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“Backbone and Bounce: Building Resilience”
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by Patty Wipfler

What can parents do to help their children bounce back under adversity, with a basic sense of confidence in themselves in spite of difficult circumstances?

And when a parent has a child that collapses when things are difficult, what can be done to foster resilience?

In a sense, these are perhaps the key questions of parenting!

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During any ten-year period, I would venture to guess that in the lives of most families, at least one genuine crisis will develop, or ongoing difficulties will grind toward the unworkable stage.

And though we work hard to prevent it, our children will be hurt by these crises, and will need a reservoir of inner confidence in themselves to come through well.

So how do we build resilience? Studies have shown that if just one person in a child’s life is consistently supportive, a child is much more likely to overcome difficult circumstances. Just one person who is enthusiastic about the child. Just one person who lights up when the child walks into the room. Feeling close to one dependable adult is at the heart of resilience for children.

We parents love our children deeply, but sometimes our communication with them gets muddled. Disapproval, impatience, or indifference clouds our interactions with our children when we’re overloaded. We have to play many roles with them–sleep monitor, cleanliness checker, homework prodder, educational guide, the list goes on! And as we juggle those roles, our ability to feel our hearts lift when they walk in the door can wilt.

Dedicate Time and Enthusiasm

Special Time is a simple way to remind our children that we love them.

It works especially well when there are persistent irritants in our relationship with them, because it disciplines us, the parents, to be pleased with them for a specific period of time. I call Special Time a “listening tool” because it’s a reliable tool for putting us parents in the “listening,” accepting, and enthusiastic role, so that our children can tell that we’re behind them.

To do Special Time, you set aside a period of time, short or long, whatever you can carve from your day or week. You say, “Hey, tomorrow I’m going to have 1/2 hour after dinner, and we can do whatever you want to do! Think about it, and we’ll make it a date!” (If you have older children, you need to set conditions around whether or not you have transportation to go somewhere, and whether or not you will spend money, and how much.)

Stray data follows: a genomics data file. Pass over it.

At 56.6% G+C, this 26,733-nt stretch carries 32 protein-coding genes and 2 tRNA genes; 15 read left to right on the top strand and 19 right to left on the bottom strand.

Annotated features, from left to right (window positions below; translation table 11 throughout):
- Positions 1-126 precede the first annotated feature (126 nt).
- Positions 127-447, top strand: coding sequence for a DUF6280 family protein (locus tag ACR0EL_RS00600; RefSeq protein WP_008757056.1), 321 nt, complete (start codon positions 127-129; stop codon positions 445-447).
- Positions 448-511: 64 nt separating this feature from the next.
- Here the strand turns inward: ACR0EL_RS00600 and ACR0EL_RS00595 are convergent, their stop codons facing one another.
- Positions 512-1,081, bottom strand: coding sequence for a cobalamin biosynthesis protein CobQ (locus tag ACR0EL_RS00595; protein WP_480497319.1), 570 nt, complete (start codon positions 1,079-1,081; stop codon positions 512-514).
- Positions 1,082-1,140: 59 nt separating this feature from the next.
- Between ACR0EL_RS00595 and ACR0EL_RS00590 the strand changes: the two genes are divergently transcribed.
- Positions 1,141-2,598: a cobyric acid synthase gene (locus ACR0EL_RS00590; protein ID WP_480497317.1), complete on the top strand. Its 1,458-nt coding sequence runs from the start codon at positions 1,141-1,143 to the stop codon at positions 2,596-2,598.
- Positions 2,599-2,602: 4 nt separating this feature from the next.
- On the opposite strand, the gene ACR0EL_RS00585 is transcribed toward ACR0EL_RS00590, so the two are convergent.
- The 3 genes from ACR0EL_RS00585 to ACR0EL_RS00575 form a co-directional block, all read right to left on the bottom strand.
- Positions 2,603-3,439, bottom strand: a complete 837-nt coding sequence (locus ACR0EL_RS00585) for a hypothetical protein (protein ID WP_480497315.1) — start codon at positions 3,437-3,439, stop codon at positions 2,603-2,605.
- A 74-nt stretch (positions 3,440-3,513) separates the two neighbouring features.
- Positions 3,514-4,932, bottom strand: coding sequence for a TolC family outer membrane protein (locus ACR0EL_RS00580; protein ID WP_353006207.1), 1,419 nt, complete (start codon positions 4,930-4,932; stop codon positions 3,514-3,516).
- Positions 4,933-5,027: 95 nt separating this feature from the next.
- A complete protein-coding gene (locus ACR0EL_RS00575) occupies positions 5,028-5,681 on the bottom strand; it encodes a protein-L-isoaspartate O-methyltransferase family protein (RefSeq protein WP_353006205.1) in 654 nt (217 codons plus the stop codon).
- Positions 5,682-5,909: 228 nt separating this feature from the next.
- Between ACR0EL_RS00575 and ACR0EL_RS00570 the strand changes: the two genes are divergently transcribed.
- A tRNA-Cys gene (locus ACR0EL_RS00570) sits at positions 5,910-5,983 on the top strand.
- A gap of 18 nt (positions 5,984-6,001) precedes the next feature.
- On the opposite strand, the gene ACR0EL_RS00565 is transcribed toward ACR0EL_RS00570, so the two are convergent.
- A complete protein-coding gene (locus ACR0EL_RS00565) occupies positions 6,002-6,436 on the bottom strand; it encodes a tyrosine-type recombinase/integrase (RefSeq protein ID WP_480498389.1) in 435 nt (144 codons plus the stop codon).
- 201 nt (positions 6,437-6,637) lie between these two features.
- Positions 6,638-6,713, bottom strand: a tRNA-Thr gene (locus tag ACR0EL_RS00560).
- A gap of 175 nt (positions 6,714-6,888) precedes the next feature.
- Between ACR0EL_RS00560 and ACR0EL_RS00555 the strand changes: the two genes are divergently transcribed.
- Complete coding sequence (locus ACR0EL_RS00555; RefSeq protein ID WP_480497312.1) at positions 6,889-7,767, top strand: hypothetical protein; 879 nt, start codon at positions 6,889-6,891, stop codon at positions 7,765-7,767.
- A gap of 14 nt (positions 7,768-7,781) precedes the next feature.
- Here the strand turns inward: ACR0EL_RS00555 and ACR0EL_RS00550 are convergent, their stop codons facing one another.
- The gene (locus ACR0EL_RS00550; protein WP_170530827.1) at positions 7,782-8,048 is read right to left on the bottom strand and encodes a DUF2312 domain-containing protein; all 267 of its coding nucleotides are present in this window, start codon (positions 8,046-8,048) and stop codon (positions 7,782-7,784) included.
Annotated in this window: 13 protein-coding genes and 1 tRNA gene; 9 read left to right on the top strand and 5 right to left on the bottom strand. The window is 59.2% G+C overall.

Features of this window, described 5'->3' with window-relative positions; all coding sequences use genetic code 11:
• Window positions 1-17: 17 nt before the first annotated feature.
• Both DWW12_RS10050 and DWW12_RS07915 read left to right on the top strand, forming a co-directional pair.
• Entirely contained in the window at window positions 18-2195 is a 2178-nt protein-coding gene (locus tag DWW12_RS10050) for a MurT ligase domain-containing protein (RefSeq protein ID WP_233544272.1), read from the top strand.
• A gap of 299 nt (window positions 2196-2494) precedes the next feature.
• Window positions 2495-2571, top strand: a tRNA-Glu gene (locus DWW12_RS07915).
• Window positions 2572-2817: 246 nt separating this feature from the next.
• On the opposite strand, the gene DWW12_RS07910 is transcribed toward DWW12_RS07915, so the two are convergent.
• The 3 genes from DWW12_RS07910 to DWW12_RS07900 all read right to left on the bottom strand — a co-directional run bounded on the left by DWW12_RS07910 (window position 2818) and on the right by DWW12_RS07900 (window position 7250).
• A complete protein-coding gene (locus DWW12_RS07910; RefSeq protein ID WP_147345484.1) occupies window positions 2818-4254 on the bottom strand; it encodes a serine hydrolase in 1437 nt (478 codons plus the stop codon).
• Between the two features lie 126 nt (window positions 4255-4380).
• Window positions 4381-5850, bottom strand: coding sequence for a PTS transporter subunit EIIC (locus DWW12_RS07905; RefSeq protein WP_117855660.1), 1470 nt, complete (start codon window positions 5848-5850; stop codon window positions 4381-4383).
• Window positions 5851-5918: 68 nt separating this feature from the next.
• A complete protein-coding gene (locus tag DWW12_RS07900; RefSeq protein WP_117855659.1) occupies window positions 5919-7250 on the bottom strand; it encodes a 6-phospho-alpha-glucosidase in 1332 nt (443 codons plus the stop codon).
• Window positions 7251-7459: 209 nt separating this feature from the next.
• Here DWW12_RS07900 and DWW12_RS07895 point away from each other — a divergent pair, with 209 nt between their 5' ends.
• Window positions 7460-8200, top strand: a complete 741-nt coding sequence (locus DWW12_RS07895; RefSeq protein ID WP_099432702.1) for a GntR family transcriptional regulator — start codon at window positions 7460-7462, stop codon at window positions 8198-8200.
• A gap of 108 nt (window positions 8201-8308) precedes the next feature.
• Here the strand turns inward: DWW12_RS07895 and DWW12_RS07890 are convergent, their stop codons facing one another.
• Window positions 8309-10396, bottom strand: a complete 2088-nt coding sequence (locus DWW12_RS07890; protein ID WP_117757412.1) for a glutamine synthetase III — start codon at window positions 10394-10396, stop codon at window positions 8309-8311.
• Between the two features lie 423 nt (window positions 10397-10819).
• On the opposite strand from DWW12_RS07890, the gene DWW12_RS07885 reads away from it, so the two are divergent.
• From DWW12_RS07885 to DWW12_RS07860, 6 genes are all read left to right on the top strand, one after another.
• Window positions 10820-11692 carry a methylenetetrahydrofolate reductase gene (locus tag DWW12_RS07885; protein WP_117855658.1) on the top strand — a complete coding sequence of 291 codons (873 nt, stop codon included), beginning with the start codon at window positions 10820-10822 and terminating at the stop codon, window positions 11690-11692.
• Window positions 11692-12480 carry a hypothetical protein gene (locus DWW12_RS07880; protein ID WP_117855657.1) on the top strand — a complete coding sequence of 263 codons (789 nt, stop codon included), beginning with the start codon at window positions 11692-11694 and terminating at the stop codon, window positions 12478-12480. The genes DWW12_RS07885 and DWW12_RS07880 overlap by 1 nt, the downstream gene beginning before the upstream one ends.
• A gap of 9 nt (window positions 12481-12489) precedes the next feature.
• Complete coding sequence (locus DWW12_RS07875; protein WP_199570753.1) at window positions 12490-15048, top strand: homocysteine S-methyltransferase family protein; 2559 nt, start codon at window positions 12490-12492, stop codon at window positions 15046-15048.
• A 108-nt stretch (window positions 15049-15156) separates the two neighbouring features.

Then, you enthusiastically go with whatever activity your child chooses. Jumping on beds, building a fort in the living room, making pancakes, going outside and playing catch, lighting a whole box of matches one by one in the back yard…whatever they’ve chosen, you love them, make lots of eye contact, touch them affectionately, and energetically throw yourself into the play. Set a timer, and don’t let anything short of an earthquake interrupt your focus on your child. When the timer goes off, let your child know you loved being with him, and let him know when the next Special Time will be.

What your child chooses will help you see what he loves and what he wants, which are very important communications for you to receive. Special Time helps children feel close to their parents, and that closeness is the heart of resilience. When a child’s parents aren’t able to play a good role, any other caring adult willing to be “crazy about” the child, and to give Special Time in some form, can build resilience in that child.

Listen to the Feelings That Emerge

Often, Special Time reveals feelings our children carry that they hope we will hear. And this brings us to the second factor I think is crucial in building resilience in children. When children have someone willing to listen to their feelings all the way through, they can bounce back from disappointment.

They don’t have to carry festering upsets year after year. They express them, cry or tantrum their way through them, and see their world as shinier and more hopeful afterward. I like to call this Staylistening, because the parent has to make a conscious decision to stay with a child so he can clear away his upset feelings.